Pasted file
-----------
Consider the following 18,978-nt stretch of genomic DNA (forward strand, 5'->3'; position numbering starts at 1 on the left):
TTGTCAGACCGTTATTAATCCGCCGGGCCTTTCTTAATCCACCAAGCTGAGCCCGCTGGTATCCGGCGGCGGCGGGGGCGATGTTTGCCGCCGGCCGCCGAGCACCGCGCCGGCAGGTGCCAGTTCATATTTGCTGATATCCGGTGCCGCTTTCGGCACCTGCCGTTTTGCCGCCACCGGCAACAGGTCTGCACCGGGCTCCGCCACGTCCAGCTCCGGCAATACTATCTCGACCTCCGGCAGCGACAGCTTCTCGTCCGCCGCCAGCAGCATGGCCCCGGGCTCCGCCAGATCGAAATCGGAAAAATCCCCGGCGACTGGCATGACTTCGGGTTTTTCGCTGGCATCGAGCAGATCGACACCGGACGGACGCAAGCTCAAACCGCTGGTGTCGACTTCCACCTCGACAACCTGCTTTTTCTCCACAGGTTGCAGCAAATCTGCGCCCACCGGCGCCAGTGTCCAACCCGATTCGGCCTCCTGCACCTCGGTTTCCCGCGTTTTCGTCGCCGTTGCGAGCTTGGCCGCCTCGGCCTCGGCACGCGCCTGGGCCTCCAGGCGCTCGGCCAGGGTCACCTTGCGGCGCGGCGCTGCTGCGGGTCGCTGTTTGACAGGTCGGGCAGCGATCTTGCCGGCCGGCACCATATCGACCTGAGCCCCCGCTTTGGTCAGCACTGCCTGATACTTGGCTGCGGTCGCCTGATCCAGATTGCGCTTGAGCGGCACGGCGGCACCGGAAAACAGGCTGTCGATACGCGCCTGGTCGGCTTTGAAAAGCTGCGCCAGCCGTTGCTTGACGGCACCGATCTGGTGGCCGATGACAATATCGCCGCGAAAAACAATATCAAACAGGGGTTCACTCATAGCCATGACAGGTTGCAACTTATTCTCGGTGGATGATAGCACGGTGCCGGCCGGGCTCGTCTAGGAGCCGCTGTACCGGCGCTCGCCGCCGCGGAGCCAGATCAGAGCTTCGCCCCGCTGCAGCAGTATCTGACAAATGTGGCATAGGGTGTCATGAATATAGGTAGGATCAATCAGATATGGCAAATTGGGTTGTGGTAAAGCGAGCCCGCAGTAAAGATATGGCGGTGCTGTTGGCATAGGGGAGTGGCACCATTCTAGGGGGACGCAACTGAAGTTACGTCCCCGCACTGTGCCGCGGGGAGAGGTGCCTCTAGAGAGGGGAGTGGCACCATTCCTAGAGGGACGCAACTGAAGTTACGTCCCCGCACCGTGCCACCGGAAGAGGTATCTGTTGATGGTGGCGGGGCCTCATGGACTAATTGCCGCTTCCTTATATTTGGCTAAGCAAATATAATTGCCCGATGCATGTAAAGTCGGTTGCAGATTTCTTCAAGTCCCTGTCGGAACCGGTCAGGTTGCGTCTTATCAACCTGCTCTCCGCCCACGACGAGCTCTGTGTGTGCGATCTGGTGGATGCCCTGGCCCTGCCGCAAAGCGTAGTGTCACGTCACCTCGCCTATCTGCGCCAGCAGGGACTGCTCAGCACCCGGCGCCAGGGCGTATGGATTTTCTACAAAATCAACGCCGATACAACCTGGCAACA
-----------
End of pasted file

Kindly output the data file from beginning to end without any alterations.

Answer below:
Consider the following 18,978-nt stretch of genomic DNA (forward strand, 5'->3'; position numbering starts at 1 on the left):
TTGTCAGACCGTTATTAATCCGCCGGGCCTTTCTTAATCCACCAAGCTGAGCCCGCTGGTATCCGGCGGCGGCGGGGGCGATGTTTGCCGCCGGCCGCCGAGCACCGCGCCGGCAGGTGCCAGTTCATATTTGCTGATATCCGGTGCCGCTTTCGGCACCTGCCGTTTTGCCGCCACCGGCAACAGGTCTGCACCGGGCTCCGCCACGTCCAGCTCCGGCAATACTATCTCGACCTCCGGCAGCGACAGCTTCTCGTCCGCCGCCAGCAGCATGGCCCCGGGCTCCGCCAGATCGAAATCGGAAAAATCCCCGGCGACTGGCATGACTTCGGGTTTTTCGCTGGCATCGAGCAGATCGACACCGGACGGACGCAAGCTCAAACCGCTGGTGTCGACTTCCACCTCGACAACCTGCTTTTTCTCCACAGGTTGCAGCAAATCTGCGCCCACCGGCGCCAGTGTCCAACCCGATTCGGCCTCCTGCACCTCGGTTTCCCGCGTTTTCGTCGCCGTTGCGAGCTTGGCCGCCTCGGCCTCGGCACGCGCCTGGGCCTCCAGGCGCTCGGCCAGGGTCACCTTGCGGCGCGGCGCTGCTGCGGGTCGCTGTTTGACAGGTCGGGCAGCGATCTTGCCGGCCGGCACCATATCGACCTGAGCCCCCGCTTTGGTCAGCACTGCCTGATACTTGGCTGCGGTCGCCTGATCCAGATTGCGCTTGAGCGGCACGGCGGCACCGGAAAACAGGCTGTCGATACGCGCCTGGTCGGCTTTGAAAAGCTGCGCCAGCCGTTGCTTGACGGCACCGATCTGGTGGCCGATGACAATATCGCCGCGAAAAACAATATCAAACAGGGGTTCACTCATAGCCATGACAGGTTGCAACTTATTCTCGGTGGATGATAGCACGGTGCCGGCCGGGCTCGTCTAGGAGCCGCTGTACCGGCGCTCGCCGCCGCGGAGCCAGATCAGAGCTTCGCCCCGCTGCAGCAGTATCTGACAAATGTGGCATAGGGTGTCATGAATATAGGTAGGATCAATCAGATATGGCAAATTGGGTTGTGGTAAAGCGAGCCCGCAGTAAAGATATGGCGGTGCTGTTGGCATAGGGGAGTGGCACCATTCTAGGGGGACGCAACTGAAGTTACGTCCCCGCACTGTGCCGCGGGGAGAGGTGCCTCTAGAGAGGGGAGTGGCACCATTCCTAGAGGGACGCAACTGAAGTTACGTCCCCGCACCGTGCCACCGGAAGAGGTATCTGTTGATGGTGGCGGGGCCTCATGGACTAATTGCCGCTTCCTTATATTTGGCTAAGCAAATATAATTGCCCGATGCATGTAAAGTCGGTTGCAGATTTCTTCAAGTCCCTGTCGGAACCGGTCAGGTTGCGTCTTATCAACCTGCTCTCCGCCCACGACGAGCTCTGTGTGTGCGATCTGGTGGATGCCCTGGCCCTGCCGCAAAGCGTAGTGTCACGTCACCTCGCCTATCTGCGCCAGCAGGGACTGCTCAGCACCCGGCGCCAGGGCGTATGGATTTTCTACAAAATCAACGCCGATACAACCTGGCAACA